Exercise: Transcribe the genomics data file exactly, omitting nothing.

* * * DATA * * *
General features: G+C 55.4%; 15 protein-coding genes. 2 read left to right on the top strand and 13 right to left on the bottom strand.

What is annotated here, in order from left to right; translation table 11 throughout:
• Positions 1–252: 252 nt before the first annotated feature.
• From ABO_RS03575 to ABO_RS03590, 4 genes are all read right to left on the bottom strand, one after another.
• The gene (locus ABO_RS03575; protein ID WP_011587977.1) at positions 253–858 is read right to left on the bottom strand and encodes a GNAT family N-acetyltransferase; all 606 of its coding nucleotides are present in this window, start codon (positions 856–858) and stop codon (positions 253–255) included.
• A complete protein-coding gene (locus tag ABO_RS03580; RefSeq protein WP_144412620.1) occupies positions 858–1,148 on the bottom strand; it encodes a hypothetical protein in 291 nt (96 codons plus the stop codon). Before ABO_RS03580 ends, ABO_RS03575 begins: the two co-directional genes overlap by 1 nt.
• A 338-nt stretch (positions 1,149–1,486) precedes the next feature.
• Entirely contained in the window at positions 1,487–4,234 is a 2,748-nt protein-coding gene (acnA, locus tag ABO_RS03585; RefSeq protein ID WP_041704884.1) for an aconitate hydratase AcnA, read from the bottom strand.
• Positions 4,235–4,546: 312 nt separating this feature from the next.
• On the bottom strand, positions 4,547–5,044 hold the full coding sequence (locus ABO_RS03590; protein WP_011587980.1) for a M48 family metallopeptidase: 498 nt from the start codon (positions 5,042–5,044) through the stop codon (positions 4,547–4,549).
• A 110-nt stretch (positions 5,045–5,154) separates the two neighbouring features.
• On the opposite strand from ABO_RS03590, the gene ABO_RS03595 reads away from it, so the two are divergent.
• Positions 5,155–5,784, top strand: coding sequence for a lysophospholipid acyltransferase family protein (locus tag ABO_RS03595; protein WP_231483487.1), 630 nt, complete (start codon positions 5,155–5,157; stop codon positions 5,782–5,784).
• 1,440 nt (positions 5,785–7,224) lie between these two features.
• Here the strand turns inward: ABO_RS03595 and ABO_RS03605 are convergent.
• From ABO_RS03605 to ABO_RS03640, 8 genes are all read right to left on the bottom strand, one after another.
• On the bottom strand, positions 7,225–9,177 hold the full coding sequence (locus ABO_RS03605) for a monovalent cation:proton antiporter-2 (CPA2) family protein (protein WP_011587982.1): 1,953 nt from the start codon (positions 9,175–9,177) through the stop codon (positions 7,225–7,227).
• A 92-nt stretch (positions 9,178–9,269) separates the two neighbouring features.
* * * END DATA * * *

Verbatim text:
General features: G+C 55.4%; 15 protein-coding genes. 2 read left to right on the top strand and 13 right to left on the bottom strand.

What is annotated here, in order from left to right; translation table 11 throughout:
• Positions 1–252: 252 nt before the first annotated feature.
• From ABO_RS03575 to ABO_RS03590, 4 genes are all read right to left on the bottom strand, one after another.
• The gene (locus ABO_RS03575; protein ID WP_011587977.1) at positions 253–858 is read right to left on the bottom strand and encodes a GNAT family N-acetyltransferase; all 606 of its coding nucleotides are present in this window, start codon (positions 856–858) and stop codon (positions 253–255) included.
• A complete protein-coding gene (locus tag ABO_RS03580; RefSeq protein WP_144412620.1) occupies positions 858–1,148 on the bottom strand; it encodes a hypothetical protein in 291 nt (96 codons plus the stop codon). Before ABO_RS03580 ends, ABO_RS03575 begins: the two co-directional genes overlap by 1 nt.
• A 338-nt stretch (positions 1,149–1,486) precedes the next feature.
• Entirely contained in the window at positions 1,487–4,234 is a 2,748-nt protein-coding gene (acnA, locus tag ABO_RS03585; RefSeq protein ID WP_041704884.1) for an aconitate hydratase AcnA, read from the bottom strand.
• Positions 4,235–4,546: 312 nt separating this feature from the next.
• On the bottom strand, positions 4,547–5,044 hold the full coding sequence (locus ABO_RS03590; protein WP_011587980.1) for a M48 family metallopeptidase: 498 nt from the start codon (positions 5,042–5,044) through the stop codon (positions 4,547–4,549).
• A 110-nt stretch (positions 5,045–5,154) separates the two neighbouring features.
• On the opposite strand from ABO_RS03590, the gene ABO_RS03595 reads away from it, so the two are divergent.
• Positions 5,155–5,784, top strand: coding sequence for a lysophospholipid acyltransferase family protein (locus tag ABO_RS03595; protein WP_231483487.1), 630 nt, complete (start codon positions 5,155–5,157; stop codon positions 5,782–5,784).
• 1,440 nt (positions 5,785–7,224) lie between these two features.
• Here the strand turns inward: ABO_RS03595 and ABO_RS03605 are convergent.
• From ABO_RS03605 to ABO_RS03640, 8 genes are all read right to left on the bottom strand, one after another.
• On the bottom strand, positions 7,225–9,177 hold the full coding sequence (locus ABO_RS03605) for a monovalent cation:proton antiporter-2 (CPA2) family protein (protein WP_011587982.1): 1,953 nt from the start codon (positions 9,175–9,177) through the stop codon (positions 7,225–7,227).
• A 92-nt stretch (positions 9,178–9,269) separates the two neighbouring features.